So, you want to write standards in the IEEE 802 LMSC, huh? If so, you really need the set of hardware and software tools listed below. IEEE 802 does not provide these tools, you are expected to obtain them from your employer/organization or purchase them yourself.
In the list below, some tools are recommended for all participants in a given project, and some are essential only for chairs or editors, as indicated.
All of the tools listed below can be hosted on a laptop personal computer, and most are available for both the Windows and Macintosh operating systems.
A laptop is an indispensible tool for a Working Group or Task Force chair or a document editor. You will need it for many tasks, including editing of draft documents, making presentations/reports, Internet access, and managing comments.
All participants may find it useful to bring their laptop PC to IEEE 802 meetings. However, all meeting attendees are advised to keep a close eye on their computers, as well as any other valuables. Don't leave them lying around in meeting rooms, and stash them away carefully in your hotel room, or check them into the hotel's safe storage, if available.
The IEEE staff uses Framemaker to prepare standards documents for publication. They chose this tool for a variety of reasons, the primary reason being that it is a very high quality document publishing tool which can readily handle large and complex documents with multiple chapters (clauses) with complex embedded graphics. It is supported on multiple platforms including Windows/NT, Macintosh, and Unix.
Editors working on IEEE 802 standards projects are strongly encouraged to produce their documents, including all embedded graphics, in Framemaker. While it is possible for the IEEE staff to perform the conversion from other word processing formats to Framemaker, this process is prone to introduce errors, and entails a significant amount of extra effort on the part of both the IEEE staff and the working group editor. It also inevitably introduces delay in the publication of a standard, and makes maintainence of a standard arduous at best.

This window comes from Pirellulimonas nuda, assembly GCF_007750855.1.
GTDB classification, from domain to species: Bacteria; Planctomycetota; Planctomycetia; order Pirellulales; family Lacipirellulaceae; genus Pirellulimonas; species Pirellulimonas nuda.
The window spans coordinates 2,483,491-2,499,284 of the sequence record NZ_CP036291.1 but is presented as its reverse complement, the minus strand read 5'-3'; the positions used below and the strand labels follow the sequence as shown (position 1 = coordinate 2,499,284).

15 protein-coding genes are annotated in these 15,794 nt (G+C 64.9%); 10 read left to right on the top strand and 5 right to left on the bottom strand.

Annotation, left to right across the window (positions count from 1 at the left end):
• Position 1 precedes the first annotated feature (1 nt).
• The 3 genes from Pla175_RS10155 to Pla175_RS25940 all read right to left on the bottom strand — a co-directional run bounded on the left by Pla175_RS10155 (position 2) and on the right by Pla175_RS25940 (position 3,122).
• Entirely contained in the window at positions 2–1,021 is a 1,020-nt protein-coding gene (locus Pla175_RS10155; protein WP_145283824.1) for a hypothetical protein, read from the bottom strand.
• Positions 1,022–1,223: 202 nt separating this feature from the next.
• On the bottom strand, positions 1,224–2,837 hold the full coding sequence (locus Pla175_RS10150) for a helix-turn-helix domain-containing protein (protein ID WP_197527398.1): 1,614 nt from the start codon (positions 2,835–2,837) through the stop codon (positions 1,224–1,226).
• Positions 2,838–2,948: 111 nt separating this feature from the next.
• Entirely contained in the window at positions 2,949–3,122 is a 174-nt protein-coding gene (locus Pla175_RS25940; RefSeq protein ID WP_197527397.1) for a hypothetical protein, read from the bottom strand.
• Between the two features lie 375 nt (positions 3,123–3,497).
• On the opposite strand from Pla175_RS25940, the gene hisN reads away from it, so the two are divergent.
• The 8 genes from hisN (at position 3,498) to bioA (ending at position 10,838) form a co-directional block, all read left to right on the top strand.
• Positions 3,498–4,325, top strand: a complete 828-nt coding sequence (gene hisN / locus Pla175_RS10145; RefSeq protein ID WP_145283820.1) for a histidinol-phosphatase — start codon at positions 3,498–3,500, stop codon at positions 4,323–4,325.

So, take this advice to heart: Use Framemaker!
Framemaker is readily available at most retail software distributors, or it can be purchased directly from Adobe.
The current version of Framemaker as of this writing is version 5.5, which includes built-in capability for generating Portable Document Format (PDF) files.
To ensure cross-platform compatibility, and compliance with the IEEE Style Guide, editors should take note of the following points:
The preferred format for distributing draft documents via the WWW is Portable Document Format (PDF). While Framemaker 5.5 can directly generate PDF files, other tools may not be able to do so. However, the Adobe Acrobat tools can generate PDF files from Postscript files, and most word processing programs can produce a Postscript file. Acrobat also lets you manipulate and edit PDF files. With Acrobat, you can annotate files, rotate pages, change the page ordering, etc. It is supported on multiple platforms including Windows/NT, Macintosh, and Unix.
Acrobat is readily available at most retail software distributors, or it can be purchased directly from Adobe.
Not to be confused with the full Adobe Acrobat package, Acrobat Reader is a tool which allows you to view PDF files, and search through them. Adobe makes this tool available free of charge, and all members of a standards development group are encouraged to obtain it.